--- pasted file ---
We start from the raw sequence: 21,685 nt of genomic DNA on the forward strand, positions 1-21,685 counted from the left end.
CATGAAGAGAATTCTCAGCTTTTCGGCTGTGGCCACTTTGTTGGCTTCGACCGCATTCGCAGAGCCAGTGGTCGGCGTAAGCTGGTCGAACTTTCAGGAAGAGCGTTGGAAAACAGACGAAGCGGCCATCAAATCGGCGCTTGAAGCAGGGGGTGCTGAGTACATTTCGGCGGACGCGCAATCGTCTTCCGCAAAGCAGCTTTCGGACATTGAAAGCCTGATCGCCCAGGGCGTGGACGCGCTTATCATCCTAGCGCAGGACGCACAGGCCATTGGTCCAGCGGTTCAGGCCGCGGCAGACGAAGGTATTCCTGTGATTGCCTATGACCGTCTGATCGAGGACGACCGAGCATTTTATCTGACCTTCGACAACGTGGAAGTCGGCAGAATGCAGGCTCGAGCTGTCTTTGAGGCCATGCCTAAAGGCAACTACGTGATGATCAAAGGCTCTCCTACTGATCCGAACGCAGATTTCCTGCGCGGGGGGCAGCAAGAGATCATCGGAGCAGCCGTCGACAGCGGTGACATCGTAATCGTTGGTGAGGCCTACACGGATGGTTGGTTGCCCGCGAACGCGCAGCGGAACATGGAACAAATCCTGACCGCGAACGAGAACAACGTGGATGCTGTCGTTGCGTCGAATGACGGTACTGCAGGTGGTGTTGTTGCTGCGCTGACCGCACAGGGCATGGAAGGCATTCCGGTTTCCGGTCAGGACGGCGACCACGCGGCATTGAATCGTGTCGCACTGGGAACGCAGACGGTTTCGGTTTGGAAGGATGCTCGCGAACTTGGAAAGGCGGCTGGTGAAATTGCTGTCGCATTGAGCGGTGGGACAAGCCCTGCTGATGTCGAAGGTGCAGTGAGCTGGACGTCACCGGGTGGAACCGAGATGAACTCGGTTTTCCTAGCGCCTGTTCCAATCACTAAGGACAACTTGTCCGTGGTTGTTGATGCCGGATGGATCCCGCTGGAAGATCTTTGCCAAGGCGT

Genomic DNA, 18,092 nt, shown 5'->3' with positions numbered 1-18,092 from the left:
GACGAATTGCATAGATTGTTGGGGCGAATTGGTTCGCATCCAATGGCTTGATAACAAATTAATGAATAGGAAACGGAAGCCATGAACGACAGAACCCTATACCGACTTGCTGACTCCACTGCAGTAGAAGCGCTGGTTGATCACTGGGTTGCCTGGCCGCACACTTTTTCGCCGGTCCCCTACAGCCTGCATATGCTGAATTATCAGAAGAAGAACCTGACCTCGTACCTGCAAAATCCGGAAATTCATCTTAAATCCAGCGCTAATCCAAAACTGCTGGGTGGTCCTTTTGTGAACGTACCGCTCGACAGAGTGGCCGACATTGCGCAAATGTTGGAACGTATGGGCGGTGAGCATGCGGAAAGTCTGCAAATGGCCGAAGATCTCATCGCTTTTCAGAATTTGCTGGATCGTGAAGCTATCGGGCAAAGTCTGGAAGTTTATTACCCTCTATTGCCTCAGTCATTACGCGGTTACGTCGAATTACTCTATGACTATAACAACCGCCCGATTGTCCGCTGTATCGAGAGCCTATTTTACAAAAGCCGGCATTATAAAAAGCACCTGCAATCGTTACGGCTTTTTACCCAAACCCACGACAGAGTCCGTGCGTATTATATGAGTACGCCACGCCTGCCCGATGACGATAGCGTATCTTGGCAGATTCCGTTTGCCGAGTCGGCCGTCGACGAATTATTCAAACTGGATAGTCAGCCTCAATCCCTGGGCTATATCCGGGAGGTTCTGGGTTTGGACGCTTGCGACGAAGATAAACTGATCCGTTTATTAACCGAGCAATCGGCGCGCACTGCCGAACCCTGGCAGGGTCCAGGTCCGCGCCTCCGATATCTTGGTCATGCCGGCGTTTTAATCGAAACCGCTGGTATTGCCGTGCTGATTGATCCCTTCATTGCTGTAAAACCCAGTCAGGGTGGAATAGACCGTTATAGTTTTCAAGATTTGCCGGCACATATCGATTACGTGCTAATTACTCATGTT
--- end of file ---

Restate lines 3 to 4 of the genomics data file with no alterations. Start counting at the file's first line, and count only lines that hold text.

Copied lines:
Genomic DNA, 18,092 nt, shown 5'->3' with positions numbered 1-18,092 from the left:
GACGAATTGCATAGATTGTTGGGGCGAATTGGTTCGCATCCAATGGCTTGATAACAAATTAATGAATAGGAAACGGAAGCCATGAACGACAGAACCCTATACCGACTTGCTGACTCCACTGCAGTAGAAGCGCTGGTTGATCACTGGGTTGCCTGGCCGCACACTTTTTCGCCGGTCCCCTACAGCCTGCATATGCTGAATTATCAGAAGAAGAACCTGACCTCGTACCTGCAAAATCCGGAAATTCATCTTAAATCCAGCGCTAATCCAAAACTGCTGGGTGGTCCTTTTGTGAACGTACCGCTCGACAGAGTGGCCGACATTGCGCAAATGTTGGAACGTATGGGCGGTGAGCATGCGGAAAGTCTGCAAATGGCCGAAGATCTCATCGCTTTTCAGAATTTGCTGGATCGTGAAGCTATCGGGCAAAGTCTGGAAGTTTATTACCCTCTATTGCCTCAGTCATTACGCGGTTACGTCGAATTACTCTATGACTATAACAACCGCCCGATTGTCCGCTGTATCGAGAGCCTATTTTACAAAAGCCGGCATTATAAAAAGCACCTGCAATCGTTACGGCTTTTTACCCAAACCCACGACAGAGTCCGTGCGTATTATATGAGTACGCCACGCCTGCCCGATGACGATAGCGTATCTTGGCAGATTCCGTTTGCCGAGTCGGCCGTCGACGAATTATTCAAACTGGATAGTCAGCCTCAATCCCTGGGCTATATCCGGGAGGTTCTGGGTTTGGACGCTTGCGACGAAGATAAACTGATCCGTTTATTAACCGAGCAATCGGCGCGCACTGCCGAACCCTGGCAGGGTCCAGGTCCGCGCCTCCGATATCTTGGTCATGCCGGCGTTTTAATCGAAACCGCTGGTATTGCCGTGCTGATTGATCCCTTCATTGCTGTAAAACCCAGTCAGGGTGGAATAGACCGTTATAGTTTTCAAGATTTGCCGGCACATATCGATTACGTGCTAATTACTCATGTT